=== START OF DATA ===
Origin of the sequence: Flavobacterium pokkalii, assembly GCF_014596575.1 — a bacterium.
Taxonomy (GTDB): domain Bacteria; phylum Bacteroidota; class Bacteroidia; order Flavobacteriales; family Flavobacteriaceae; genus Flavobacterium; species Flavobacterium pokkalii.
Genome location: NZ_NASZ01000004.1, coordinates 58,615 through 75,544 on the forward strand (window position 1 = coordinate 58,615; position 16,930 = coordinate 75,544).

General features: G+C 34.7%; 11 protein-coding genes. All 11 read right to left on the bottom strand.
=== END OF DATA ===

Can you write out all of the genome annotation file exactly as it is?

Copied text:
Origin of the sequence: Flavobacterium pokkalii, assembly GCF_014596575.1 — a bacterium.
Taxonomy (GTDB): domain Bacteria; phylum Bacteroidota; class Bacteroidia; order Flavobacteriales; family Flavobacteriaceae; genus Flavobacterium; species Flavobacterium pokkalii.
Genome location: NZ_NASZ01000004.1, coordinates 58,615 through 75,544 on the forward strand (window position 1 = coordinate 58,615; position 16,930 = coordinate 75,544).

General features: G+C 34.7%; 11 protein-coding genes. All 11 read right to left on the bottom strand.